Over the last few years, as the world has moved closer to realizing the idea of the Internet of Things, an increasing amount of the things with which we interact every day have been replaced with embedded devices. These include previously non-electronic devices, such as locks, light switches, and utility meters (such as electric meters and water meters), as well as increasingly more complex and ubiquitous devices, such as network routers and printers. Other devices are becoming increasingly intelligent as well. Modern printers and cameras include complex social media functionality, smart televisions are increasingly including Internet-based entertainment options, and even previously-simple devices, such as watches and glasses are being augmented with complex embedded components.
The increasingly-complex systems that drive these devices have one thing in common: they must all communicate to carry out their intended functionality. Smart TVs communicate with (and accept communication from) online media services, smart locks allow themselves to be unlocked by phones or keypads, digital cameras contact social media services, and smart meters communicate with the users utility company. Such communication, along with other functionalities of the device, is handled by software (termed firmware) embedded in the device. Because these devices often receive privacy-sensitive information from their sensors (such as what a user is watching, or how much electricity they are using), or carry out a safety-critical function (such as actuators that lock the front door), errors in the devices firmware, whether present due to an accidental mistake or purposeful malice, can have serious and varying implications in both the digital and physical world.
Firmware, like any piece of software, is susceptible to a wide range of software errors. These include memory corruption flaws, command injection vulnerabilities and application logic flaws. Another common error seen in firmware is a logic flaw called an authentication bypass or less formally, a backdoor. An authentication bypass occurs when an error in the authentication routine of a device allows a user to perform actions for which they would otherwise need to know a set of credentials. In other cases, backdoors are deliberately inserted by the manufacturer to get access to deployed devices for maintenance and upgrade.
Detecting vulnerabilities and backdoors in firmware is challenging for several reasons. To begin with, the devices in question are usually proprietary, and therefore the source code of the firmware is not available. While this is a problem common to analyzing binary software in general, firmware takes it one step further: firmware often takes the form of a single binary image that runs directly on the hardware of the device, without an underlying operating system. Because of this, OS and library abstractions do not exist in some cases, and are non-standard or undocumented in others, and it is frequently unknown how to properly initialize the runtime environment of the firmware sample (or even, at what offset to load the binary and at what address to begin execution). We term such firmware as binary blob firmware. These blobs can be very large, and therefore any analysis tool must be able to handle such complex firmware. Additionally, embedded devices frequently require their firmware to be cryptographically signed by the manufacturer, making modification of the firmware on the device for analysis purposes infeasible.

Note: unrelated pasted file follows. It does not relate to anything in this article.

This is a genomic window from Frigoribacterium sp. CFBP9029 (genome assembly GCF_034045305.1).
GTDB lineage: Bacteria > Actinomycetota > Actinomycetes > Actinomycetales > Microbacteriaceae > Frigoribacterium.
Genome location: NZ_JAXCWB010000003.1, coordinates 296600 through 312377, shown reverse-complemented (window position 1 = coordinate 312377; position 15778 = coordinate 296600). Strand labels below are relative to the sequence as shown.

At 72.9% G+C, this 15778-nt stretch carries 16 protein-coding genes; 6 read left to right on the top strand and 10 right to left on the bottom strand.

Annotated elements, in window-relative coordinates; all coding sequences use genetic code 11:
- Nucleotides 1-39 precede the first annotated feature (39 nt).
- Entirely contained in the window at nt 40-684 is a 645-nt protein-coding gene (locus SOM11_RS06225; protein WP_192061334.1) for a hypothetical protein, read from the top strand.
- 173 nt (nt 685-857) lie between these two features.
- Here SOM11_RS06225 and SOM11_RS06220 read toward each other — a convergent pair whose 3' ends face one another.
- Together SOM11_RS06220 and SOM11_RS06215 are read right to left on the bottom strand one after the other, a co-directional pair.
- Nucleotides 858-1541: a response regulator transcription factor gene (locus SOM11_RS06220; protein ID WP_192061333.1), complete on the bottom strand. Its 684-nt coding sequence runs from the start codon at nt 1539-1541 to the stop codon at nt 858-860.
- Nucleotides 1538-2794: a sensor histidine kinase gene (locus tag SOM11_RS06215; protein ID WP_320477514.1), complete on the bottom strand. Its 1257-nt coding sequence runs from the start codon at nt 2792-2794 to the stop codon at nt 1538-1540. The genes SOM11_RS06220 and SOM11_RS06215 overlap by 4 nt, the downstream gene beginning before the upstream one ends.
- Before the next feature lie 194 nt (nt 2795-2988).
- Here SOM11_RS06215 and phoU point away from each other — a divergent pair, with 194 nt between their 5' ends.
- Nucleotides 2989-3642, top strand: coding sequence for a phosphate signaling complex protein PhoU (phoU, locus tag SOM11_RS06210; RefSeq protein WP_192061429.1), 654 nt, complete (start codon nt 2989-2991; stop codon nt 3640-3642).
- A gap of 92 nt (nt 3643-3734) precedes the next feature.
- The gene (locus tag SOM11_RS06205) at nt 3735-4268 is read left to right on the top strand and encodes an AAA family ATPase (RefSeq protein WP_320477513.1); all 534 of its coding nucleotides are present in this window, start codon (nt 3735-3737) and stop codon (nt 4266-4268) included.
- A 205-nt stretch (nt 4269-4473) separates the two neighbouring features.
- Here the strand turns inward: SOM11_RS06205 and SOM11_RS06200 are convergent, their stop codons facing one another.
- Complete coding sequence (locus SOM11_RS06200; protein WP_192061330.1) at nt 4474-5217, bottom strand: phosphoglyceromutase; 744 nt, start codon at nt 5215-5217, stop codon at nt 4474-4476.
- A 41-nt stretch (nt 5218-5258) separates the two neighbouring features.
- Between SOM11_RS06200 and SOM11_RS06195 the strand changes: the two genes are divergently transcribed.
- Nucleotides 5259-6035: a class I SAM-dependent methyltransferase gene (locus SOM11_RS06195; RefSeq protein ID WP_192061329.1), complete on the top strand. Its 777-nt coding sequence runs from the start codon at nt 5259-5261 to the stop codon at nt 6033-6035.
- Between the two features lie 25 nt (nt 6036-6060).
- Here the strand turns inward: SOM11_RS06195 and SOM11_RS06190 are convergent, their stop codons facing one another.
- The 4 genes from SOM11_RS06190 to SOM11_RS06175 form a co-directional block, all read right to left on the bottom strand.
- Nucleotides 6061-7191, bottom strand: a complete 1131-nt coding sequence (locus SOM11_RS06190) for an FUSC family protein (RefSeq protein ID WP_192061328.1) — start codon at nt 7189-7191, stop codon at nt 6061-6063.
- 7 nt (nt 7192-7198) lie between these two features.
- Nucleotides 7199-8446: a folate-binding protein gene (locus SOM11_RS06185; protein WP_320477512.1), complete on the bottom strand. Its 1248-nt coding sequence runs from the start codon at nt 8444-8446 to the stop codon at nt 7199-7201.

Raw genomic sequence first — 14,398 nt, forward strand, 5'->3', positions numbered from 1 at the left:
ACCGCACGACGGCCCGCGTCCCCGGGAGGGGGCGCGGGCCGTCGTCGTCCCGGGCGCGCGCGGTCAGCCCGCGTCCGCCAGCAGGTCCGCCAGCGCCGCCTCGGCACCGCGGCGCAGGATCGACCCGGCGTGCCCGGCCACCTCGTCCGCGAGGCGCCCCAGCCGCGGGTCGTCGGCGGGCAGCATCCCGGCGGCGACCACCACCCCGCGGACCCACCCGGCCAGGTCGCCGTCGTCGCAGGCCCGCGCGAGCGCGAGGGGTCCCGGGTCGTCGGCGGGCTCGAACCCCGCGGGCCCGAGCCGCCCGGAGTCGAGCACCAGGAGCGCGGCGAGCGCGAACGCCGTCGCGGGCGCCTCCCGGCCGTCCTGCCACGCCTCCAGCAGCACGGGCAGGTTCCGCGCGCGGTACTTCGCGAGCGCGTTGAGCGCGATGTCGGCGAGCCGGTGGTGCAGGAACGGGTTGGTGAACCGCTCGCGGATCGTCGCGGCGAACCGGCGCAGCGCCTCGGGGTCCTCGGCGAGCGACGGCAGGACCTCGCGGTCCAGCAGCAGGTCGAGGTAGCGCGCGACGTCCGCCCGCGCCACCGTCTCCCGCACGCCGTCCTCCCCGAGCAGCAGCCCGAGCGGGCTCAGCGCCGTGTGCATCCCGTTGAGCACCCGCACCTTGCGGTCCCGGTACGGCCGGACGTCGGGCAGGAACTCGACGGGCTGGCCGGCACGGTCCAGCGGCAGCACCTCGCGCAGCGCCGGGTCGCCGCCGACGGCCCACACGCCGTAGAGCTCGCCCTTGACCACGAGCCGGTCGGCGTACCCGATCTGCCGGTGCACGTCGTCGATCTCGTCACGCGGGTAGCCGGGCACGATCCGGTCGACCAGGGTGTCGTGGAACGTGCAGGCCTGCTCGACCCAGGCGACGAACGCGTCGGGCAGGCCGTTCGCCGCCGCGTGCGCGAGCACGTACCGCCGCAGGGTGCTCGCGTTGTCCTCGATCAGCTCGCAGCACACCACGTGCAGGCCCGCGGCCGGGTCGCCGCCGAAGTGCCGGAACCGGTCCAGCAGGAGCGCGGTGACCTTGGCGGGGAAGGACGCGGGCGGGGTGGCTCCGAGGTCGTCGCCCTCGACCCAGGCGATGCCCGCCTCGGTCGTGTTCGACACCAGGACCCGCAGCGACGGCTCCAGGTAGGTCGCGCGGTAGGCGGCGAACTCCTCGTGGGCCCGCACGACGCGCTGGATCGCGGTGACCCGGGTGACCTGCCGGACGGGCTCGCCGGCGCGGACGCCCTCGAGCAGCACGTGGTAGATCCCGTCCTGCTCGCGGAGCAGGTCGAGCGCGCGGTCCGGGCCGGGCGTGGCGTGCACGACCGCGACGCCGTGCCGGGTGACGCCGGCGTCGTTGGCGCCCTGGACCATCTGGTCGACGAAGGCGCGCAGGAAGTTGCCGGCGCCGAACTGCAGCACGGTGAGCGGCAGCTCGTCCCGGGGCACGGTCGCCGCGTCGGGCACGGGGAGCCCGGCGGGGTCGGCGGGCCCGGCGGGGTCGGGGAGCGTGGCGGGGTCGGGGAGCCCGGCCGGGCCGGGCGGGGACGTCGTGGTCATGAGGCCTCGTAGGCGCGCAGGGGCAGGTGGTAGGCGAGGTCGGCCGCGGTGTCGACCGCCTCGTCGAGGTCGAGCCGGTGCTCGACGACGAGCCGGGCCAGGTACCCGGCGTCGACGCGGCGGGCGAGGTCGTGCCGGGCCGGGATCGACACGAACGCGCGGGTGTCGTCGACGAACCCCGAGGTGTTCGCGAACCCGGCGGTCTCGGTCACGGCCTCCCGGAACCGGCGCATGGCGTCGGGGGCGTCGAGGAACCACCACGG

In this presentation, we will talk about the challenges of performing automated vulnerability analysis and backdoor finding in firmware. Then, we report on a binary static analysis system, called Angr, that automates most of the process of searching firmware binaries for the presence of flaws. To the best of our knowledge, Angr is the first firmware analysis system working at the binary level, in a scalable manner, and with no requirement to instrument code on the original device. To this end, Angr utilizes advanced program analysis techniques to analyze binary code in complex firmware of diverse hardware platforms, and it automates much of the process of identifying occurrences of buffer overflow and authentication bypass vulnerabilities. The tool uses novel techniques to improve the scalability of the analysis, which we will explain during the presentation. This includes a combination of more traditional static program analysis, value set analysis (VSA), and symbolic execution. The presentation will conclude with a few examples of vulnerabilities that our tool has discovered in firmware samples. We also plan to run a live demo that highlights the capabilities of our system.